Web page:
Scope of Practice
A graduate-level nurse involves a graduate from a recognized or approved entry-level nursing education program as well as an internationally educated nurse who meets the criteria for a permit for temporary practice to be employed as a graduate nurse. A temporary permit is issued to the graduate nurses to allow them to be employed while they proceed to meet all requirements to be fully licensed as registered nurses. The graduate-level nurses who are on the temporal register are authorized in their practice to execute all restricted activities that the registered nurses are permitted to do. However, the graduate nurses are only allowed to perform the restricted activities which are relevant to their practicing setting and which fit their competence (Dossey and Keegan, 2013).
Moreover, the autonomy of performing the restricted activities as well as other possible interventions by the nurses can be limited by the employers until the graduate nurses meet all the registration requirements. Also, graduate nurses are not allowed to work as the nurse in charge until they possess the required clinical competencies and experience for such responsibility and obligation. Furthermore, a graduate nurse should always have the support of a registered nurse in their practice setting unless they have the necessary experience (Dossey and Keegan, 2013).
In the practice setting, graduate nurses should practice to the full extent of their training and education with the oversight by the registered nurses. On the other hand, it is imperative for the nurses to undergo a seamless academic process and also achieve high levels of training and education in enhanced education systems to improve health care system. Also, the collaboration of nurses with other healthcare professionals and physicians can contribute a lot in redesigning and enhancing healthcare in America. Through enhanced information infrastructure as well as a proper collection of data will help in establishing an effective planning of the workforce and develop suitable policies in health care (Institute of Medicine and Robert Wood Johnson Foundation, 2011).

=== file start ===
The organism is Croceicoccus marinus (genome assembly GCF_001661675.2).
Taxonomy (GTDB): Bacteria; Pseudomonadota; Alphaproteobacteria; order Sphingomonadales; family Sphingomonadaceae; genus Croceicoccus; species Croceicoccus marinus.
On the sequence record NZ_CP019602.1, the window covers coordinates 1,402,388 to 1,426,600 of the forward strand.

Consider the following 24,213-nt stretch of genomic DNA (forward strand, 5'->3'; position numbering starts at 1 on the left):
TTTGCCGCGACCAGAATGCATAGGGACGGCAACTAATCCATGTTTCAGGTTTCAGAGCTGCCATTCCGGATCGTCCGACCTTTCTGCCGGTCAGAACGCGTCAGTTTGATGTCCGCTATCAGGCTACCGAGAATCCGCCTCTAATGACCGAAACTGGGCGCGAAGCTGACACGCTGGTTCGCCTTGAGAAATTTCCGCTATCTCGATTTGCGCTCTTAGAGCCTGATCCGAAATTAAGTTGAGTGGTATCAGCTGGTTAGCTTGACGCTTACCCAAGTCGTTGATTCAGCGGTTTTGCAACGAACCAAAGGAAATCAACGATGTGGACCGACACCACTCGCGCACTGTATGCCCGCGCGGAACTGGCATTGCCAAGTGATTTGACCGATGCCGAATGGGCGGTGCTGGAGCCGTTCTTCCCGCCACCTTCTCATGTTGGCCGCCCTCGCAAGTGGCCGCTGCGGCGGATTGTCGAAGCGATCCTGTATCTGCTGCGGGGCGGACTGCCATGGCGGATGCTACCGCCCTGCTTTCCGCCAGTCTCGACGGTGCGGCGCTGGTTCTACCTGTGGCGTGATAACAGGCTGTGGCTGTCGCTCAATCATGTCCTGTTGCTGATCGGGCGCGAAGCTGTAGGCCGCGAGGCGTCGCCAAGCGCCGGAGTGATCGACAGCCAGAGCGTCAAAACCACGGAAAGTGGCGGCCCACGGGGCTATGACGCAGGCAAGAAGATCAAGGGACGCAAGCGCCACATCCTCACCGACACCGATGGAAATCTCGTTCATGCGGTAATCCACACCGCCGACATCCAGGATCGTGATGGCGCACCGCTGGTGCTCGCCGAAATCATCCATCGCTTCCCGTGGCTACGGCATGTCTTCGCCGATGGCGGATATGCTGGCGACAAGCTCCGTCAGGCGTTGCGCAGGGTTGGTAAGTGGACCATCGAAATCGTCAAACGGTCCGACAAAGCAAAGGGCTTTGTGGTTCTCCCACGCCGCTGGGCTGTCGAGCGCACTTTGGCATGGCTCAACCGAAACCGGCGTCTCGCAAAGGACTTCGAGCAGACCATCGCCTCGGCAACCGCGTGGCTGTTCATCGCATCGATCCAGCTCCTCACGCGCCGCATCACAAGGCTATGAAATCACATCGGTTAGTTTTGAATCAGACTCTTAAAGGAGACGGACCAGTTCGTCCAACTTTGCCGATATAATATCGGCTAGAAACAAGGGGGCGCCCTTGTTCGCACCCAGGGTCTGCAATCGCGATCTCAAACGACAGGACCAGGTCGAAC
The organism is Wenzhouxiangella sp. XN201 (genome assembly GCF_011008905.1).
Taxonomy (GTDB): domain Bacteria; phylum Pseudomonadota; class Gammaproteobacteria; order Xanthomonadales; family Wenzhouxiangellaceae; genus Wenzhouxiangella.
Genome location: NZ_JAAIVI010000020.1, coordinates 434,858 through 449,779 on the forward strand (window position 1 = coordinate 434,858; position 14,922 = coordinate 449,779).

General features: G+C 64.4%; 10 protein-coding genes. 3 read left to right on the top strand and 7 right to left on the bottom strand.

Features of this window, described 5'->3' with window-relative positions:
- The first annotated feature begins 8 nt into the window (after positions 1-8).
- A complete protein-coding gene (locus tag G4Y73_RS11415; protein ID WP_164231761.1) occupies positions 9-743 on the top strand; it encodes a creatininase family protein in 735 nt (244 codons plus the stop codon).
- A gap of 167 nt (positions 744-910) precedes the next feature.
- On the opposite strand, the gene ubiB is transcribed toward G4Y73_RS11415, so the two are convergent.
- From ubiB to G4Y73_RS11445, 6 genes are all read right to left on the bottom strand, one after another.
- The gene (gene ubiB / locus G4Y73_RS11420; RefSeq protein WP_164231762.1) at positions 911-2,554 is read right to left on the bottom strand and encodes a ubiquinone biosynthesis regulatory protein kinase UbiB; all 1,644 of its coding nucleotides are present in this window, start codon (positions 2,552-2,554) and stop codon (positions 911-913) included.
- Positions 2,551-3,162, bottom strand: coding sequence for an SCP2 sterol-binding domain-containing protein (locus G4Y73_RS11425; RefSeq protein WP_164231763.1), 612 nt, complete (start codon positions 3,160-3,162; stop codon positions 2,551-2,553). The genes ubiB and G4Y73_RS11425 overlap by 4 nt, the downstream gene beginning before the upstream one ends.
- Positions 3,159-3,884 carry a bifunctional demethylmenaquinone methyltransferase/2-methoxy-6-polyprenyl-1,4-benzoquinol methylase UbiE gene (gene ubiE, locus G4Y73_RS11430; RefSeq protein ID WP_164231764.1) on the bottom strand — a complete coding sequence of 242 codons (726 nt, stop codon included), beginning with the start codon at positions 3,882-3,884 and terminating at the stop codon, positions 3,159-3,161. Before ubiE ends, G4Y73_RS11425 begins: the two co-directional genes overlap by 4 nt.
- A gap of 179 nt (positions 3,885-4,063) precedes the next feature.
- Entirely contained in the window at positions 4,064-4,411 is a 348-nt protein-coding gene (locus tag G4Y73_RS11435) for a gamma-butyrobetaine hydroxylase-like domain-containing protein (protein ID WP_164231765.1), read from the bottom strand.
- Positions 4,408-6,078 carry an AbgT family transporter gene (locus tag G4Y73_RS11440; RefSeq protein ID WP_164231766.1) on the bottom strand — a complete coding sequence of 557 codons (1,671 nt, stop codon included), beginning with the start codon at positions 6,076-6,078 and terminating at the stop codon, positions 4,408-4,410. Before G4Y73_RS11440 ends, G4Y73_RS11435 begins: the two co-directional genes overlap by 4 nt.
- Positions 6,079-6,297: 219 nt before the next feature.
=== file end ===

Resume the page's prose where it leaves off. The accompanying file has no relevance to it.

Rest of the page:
1. Dossey, B. M., & Keegan, L. (2013). Holistic nursing: A handbook for practice. Burlington, MA: Jones & Bartlett Learning.
2. Institute of Medicine (U.S.)., & Robert Wood Johnson Foundation. (2011). The future of nursing: Leading change, advancing health. Washington, D.C: National Academies Press.
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